06-01-2014, 06:53 AM
(This post was last modified: 06-01-2014, 06:58 AM by JCB7777.)
I was once told that sleep deprivation is cumulative, and that after years of not sleeping well, it might take a long period of "good" sleep to recover. Curious whether anyone has any thoughts, or can direct me to any literature, along that line?
I've been using CPAP for two weeks. I started with very mild apnea (5.3 AHI) and my doctor suggested I try CPAP for 30 days and see if I felt better - i.e., my apnea wasn't a serious health risk, but I had been yawning 24/7 for years, had very non-restorative sleep, felt tired & mentally "not-sharp" during the day, occasional periods of depression etc.
I have found it very easy to adjust to the equipment. FFM feels comfortable & I like the feel of the deep breathing CPAP produces. I'm definitely sleeping better, deeper, not waking up as often in the night. But I haven't yet experienced the level of daytime energy I'd been hoping for, and still yawn a fair amount (though not as much as before).
Yesterday was interesting. I had a good night's sleep. Felt a bit snoozy in the afternoon and, since it was a Saturday, I decided to "close my eyes for a few minutes." Slept like a rock for more than three hours. Then another full night's sleep last night.
How long does it take to reach the "new normal?" How long should I use the CPAP to determine if it's really the answer?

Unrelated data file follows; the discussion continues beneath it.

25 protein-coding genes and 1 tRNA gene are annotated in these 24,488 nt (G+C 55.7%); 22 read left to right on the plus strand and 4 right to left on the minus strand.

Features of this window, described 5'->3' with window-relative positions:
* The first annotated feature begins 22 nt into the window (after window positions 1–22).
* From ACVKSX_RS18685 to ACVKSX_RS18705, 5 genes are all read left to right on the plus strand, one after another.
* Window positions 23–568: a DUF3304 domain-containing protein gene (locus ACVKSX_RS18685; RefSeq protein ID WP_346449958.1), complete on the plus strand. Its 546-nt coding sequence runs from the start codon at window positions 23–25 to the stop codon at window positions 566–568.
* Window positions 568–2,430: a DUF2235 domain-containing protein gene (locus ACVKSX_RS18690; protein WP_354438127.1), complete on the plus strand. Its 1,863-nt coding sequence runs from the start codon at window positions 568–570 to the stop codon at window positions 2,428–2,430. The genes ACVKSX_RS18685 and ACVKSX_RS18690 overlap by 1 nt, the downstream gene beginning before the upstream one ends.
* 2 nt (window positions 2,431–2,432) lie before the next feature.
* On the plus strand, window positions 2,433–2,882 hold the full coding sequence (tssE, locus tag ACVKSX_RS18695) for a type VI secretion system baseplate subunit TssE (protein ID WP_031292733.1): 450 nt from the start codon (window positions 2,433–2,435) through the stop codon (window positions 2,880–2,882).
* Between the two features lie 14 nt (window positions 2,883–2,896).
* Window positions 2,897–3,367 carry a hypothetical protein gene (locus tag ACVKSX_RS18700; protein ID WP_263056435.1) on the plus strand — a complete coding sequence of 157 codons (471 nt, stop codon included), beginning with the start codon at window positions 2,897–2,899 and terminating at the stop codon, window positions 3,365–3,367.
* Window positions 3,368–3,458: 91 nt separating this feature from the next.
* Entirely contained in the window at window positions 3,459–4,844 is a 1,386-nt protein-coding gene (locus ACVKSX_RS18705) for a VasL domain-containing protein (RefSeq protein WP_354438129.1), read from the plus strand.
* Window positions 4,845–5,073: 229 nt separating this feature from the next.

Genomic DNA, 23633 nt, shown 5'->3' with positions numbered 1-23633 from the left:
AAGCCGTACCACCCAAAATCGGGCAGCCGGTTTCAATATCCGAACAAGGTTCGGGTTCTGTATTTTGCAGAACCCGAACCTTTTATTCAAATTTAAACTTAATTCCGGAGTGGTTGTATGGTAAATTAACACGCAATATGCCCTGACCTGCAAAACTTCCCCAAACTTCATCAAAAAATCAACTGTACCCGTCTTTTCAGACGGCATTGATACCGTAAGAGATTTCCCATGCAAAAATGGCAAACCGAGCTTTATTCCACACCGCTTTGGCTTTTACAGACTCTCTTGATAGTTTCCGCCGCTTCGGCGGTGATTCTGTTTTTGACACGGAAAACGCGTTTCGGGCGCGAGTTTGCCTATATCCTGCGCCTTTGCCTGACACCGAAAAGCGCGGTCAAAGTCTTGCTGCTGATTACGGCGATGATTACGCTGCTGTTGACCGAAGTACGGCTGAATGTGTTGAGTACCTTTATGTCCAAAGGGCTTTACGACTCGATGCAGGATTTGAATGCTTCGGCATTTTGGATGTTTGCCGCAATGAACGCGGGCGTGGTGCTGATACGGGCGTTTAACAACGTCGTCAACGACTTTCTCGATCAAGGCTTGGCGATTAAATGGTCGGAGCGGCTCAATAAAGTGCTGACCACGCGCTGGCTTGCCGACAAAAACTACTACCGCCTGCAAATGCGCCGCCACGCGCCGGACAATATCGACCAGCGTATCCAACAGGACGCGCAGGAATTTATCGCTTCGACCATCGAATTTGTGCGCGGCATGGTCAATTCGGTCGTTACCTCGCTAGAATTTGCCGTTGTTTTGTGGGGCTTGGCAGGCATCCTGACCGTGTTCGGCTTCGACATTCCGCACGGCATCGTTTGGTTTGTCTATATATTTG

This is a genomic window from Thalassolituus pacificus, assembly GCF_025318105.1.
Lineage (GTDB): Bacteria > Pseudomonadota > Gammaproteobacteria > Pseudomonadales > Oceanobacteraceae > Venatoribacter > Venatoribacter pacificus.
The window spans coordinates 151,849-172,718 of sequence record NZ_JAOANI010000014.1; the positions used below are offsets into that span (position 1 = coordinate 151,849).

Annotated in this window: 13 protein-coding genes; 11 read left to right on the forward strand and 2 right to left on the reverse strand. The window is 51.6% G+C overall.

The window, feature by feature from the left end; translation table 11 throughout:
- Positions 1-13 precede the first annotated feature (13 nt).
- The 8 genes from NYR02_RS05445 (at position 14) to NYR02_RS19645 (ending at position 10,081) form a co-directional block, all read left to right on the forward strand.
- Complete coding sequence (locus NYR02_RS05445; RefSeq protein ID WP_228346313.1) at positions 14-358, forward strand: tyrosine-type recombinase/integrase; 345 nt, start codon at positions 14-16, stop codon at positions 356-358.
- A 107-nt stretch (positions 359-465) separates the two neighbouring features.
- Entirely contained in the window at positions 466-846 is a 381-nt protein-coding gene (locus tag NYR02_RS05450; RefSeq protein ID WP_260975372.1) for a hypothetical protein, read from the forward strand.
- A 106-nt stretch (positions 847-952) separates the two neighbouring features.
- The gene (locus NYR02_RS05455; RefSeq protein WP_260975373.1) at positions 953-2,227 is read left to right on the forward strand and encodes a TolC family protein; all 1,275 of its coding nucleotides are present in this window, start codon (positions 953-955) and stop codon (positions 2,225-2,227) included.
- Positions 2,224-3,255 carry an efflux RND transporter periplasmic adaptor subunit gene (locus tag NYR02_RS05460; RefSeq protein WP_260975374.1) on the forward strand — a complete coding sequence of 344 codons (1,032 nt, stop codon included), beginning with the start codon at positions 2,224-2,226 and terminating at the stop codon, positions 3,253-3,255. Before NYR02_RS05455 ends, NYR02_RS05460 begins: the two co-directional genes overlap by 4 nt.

06-01-2014, 07:01 AM
(This post was last modified: 06-03-2014, 08:57 PM by DeepBreathing.)
G'day JCB7777, welcome to the forum.
CPAP therapy can take a while to show results. As you said the effects of apnea are cumulative and reversing those effects also takes some time. In your case an AHI of 5.3 is very much a borderline apnea so you may not notice a lot of difference. It may also be that there is another issue causing your tiredness.
I notice you have a Resmed Escape - these machines only give very limited data and we generally advise people to avoid them if possible. If you get the Elite or Autoset machines, these record a great deal of detailed data which you can access by software to understand exactly what's happening with your therapy.
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It can also be a matter of finding that "sweet spot." That can take awhile. Watch your graphs on Sleepyhead. What are your leak numbers? If they are really good, is that because you're lucky, or are you tightening the face mask down so tight your body is fighting it all night? What about your snore graph? Good? Ok....
You will make small adjustments to your therapy as you go along and suddenly one morning you'll wake up thinking that was the best night ever!
Then the longer term adjustment starts with the yawning 24/7. For me anyhow. I thought I was never going to stop doing that. But it was much preferable to falling asleep behind the wheel all the time, so I learned to love it.